The Importance of Digitising Floor Plans
Horrifying incidents that have rocked our society and the world have made their way into our homes via the news. Among the local incidents that come to mind are the Quakers Hill Nursing Home fire and the Lindt Café terrorist incident. Internationally, the horrific Grenfell Tower fire claimed more than 70 lives.
Some have promoted coronial inquests resulting in recommendations for improvement in a quest to prevent similar incidents in the future.
Aside from the tragedy involved, each of the previously mentioned incidents had something else in common: a lack of current building floor plans and emergency plans. First responders were left without access to critical information required to effectively run a rescue operation. Let’s examine how this impacted each of the buildings involved:
- Lindt Café siege – First responders waited four hours for a floor plan of the café on file with Sydney City Council. Without access to the document, they were hindered from comprehending the basics and potential for entering and evacuating the café. Notes slipped under an evacuation door at the back of the café by a hostage were unnoticed by emergency officials who were unaware of the door’s existence.
- Quakers Hill fire – Firefighters were unable to locate a fire hydrant that was installed for specific use at the building. They ended up using a hydrant on the other side of the street, which limited the reach of their equipment. Access to an evacuation and emergency plan could have aided their efforts.
- Grenfell Tower fire – Three years have passed since this horrific fire claimed the lives of 72 people and destroyed 151 homes in the tower and surrounding area. Plans were unavailable to first responders, complicating their ability to effectively fight the fire. The poor marking of levels on fire stairs made it difficult to navigate through the burning building to evacuate and rescue occupants. The first three levels of the tower were laid out differently than the others, complicating the ability to move quickly and safely.
Would your buildings and their occupants fare any better if faced with an emergency? Would emergency personnel be able to access building schematics and emergency evacuation plans quickly to aid in their response?
Best Practices for Emergency Preparation
Investigations into these emergencies produced recommendations to ensure similar situations never happen again.
In the Quakers Hill coronial inquest, the following recommendations were made:
- That the NSW Government provide funding for the instalment of mobile data terminals in Fire and Rescue NSW vehicles
- That Fire and Rescue NSW develop a digital database of pre-incident plans for use in major structural fires
The development of an integrated intelligence system that “allows selected officers to secure access to all information platforms and to record and share operational decisions” was made by the coroner in the coronial inquest of the Lindt Café incident.
Phase I of the Grenfell Inquiry from October 2019 recommended the following:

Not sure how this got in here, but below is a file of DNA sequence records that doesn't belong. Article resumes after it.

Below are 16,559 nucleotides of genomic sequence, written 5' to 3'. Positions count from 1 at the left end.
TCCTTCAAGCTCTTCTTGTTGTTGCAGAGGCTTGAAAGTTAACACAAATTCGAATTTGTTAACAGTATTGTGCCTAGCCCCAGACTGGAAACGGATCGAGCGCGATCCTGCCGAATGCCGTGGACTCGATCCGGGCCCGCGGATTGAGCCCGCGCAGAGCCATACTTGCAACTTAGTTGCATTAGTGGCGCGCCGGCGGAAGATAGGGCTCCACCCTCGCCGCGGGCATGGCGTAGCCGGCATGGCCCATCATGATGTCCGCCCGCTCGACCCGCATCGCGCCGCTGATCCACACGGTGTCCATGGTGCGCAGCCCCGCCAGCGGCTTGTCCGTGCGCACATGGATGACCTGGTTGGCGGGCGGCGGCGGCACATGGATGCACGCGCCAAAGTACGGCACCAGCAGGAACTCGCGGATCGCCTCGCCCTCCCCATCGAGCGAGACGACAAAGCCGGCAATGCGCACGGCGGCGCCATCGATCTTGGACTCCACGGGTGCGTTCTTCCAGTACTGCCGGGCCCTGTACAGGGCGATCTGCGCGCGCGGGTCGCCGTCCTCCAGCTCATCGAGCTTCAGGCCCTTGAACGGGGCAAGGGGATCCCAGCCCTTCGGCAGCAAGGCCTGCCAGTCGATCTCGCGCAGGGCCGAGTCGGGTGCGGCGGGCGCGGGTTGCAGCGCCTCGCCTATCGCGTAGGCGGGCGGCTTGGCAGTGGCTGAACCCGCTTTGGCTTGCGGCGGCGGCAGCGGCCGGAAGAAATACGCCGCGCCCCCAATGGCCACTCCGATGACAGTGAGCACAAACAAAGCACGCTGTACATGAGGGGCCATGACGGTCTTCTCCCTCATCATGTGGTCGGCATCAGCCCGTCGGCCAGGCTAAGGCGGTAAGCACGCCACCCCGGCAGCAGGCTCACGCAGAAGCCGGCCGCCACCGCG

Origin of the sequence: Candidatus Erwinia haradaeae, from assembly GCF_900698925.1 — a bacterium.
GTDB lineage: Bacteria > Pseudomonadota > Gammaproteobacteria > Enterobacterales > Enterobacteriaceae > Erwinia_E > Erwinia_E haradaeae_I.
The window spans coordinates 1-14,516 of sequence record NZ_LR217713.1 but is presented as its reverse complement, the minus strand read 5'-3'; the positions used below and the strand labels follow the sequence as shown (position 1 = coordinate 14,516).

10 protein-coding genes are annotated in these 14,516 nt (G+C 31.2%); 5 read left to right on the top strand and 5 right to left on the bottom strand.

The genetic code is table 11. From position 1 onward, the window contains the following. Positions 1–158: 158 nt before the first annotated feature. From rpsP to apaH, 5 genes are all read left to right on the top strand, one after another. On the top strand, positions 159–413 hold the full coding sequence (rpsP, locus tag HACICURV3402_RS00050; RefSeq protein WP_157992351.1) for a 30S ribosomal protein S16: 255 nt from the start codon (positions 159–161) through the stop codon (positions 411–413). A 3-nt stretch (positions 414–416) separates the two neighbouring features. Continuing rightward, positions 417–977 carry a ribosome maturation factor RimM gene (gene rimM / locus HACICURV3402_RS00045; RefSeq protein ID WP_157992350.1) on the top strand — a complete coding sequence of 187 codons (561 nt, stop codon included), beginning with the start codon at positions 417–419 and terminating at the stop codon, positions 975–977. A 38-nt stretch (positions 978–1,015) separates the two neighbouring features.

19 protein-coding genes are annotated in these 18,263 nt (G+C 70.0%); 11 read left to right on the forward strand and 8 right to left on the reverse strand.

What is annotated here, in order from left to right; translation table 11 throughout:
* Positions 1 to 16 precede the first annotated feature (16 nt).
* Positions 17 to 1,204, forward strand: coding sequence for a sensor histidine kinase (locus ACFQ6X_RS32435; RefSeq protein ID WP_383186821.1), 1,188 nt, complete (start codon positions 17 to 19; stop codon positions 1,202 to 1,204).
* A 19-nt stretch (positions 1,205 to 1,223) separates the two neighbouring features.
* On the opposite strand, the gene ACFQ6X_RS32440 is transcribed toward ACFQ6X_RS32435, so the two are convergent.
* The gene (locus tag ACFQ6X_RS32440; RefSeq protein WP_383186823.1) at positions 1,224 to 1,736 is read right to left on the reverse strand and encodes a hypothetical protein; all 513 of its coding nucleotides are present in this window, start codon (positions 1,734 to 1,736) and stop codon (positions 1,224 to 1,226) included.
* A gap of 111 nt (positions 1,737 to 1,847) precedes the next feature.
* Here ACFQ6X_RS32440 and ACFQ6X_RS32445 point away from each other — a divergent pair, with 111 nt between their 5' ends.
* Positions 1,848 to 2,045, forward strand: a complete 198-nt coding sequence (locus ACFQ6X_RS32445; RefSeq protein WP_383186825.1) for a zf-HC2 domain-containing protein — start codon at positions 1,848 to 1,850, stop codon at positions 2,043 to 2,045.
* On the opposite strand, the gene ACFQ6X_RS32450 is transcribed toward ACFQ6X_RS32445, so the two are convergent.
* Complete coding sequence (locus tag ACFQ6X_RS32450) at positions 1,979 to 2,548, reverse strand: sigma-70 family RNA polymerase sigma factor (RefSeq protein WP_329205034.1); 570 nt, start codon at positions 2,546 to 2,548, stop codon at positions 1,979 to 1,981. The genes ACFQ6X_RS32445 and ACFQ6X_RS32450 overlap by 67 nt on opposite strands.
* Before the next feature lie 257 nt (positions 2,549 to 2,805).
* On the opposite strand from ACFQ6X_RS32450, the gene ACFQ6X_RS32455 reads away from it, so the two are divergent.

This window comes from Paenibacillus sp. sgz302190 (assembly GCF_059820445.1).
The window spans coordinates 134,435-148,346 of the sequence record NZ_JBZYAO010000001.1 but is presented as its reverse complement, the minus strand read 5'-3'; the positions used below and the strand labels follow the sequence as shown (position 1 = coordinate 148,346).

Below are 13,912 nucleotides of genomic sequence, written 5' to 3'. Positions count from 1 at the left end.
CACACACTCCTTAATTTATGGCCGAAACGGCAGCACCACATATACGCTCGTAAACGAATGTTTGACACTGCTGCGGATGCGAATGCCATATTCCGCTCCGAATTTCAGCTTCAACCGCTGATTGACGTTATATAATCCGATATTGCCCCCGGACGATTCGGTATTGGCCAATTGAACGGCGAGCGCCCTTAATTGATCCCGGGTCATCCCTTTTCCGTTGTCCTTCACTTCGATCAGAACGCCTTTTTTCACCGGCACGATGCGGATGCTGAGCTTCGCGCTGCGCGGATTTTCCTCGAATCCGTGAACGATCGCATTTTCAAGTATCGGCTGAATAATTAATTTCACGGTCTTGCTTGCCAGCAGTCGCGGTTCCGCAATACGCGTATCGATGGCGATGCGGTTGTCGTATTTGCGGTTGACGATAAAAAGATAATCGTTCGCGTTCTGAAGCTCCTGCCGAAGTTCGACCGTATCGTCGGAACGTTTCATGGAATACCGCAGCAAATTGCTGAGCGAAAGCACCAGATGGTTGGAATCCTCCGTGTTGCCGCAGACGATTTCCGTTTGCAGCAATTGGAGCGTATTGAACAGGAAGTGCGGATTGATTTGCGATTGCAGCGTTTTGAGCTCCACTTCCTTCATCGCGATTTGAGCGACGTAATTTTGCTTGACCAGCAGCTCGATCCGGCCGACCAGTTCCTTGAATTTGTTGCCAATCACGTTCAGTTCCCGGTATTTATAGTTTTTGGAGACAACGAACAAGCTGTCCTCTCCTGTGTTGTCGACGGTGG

- To provide their local fire and rescue services with up-to-date plans in both paper and electronic form of every floor of the building identifying the location of key fire safety systems
- To ensure that the building contains a premises information box, the contents of which must include a copy of the up-to-date floor plans and information about the nature of any lift intended for use by the fire and rescue services
- That all fire and rescue services be equipped to receive and store electronic floor plans and to make them available to incident commanders and control room managers
Digitised Floor Plans Provide the Best Solution to Common Issues
We present this information as a cautionary tale for building owners and businesses who are confident the data for their buildings is easily accessible by Emergency Services. Do not assume CCTV footage, floor plans, and other critical information for accessing your buildings in an emergency is provided to first responders. Insist on a solution that works: digitised floor plans.
Australian Compliance Management recommends digitising floor plans to deliver better situational awareness to first responders. Our clients are provided access to an online platform that delivers all data collected about evacuation and emergency response plans directly to first responders. This service is a secure way to store and provide current plans directly to those who need it without delay. NSW Fire and Rescue and Queensland Fire and Emergency Services use this technology for its quick and accurate creation of high-quality, spatially accurate digital floor plans. All data is securely stored per ISO 27001.
The platform also delivers site-specific emergency procedures as a learning outcome to provide another level of safety and compliance. Data such as the Warden Structure of a facility, contact names and numbers for Emergency Control Organisation members, and the Emergency Evacuation Plan are easily accessible through this platform. Building occupants are provided with site-specific instructions for evacuation and alternative solutions building engineers have specified for the structure.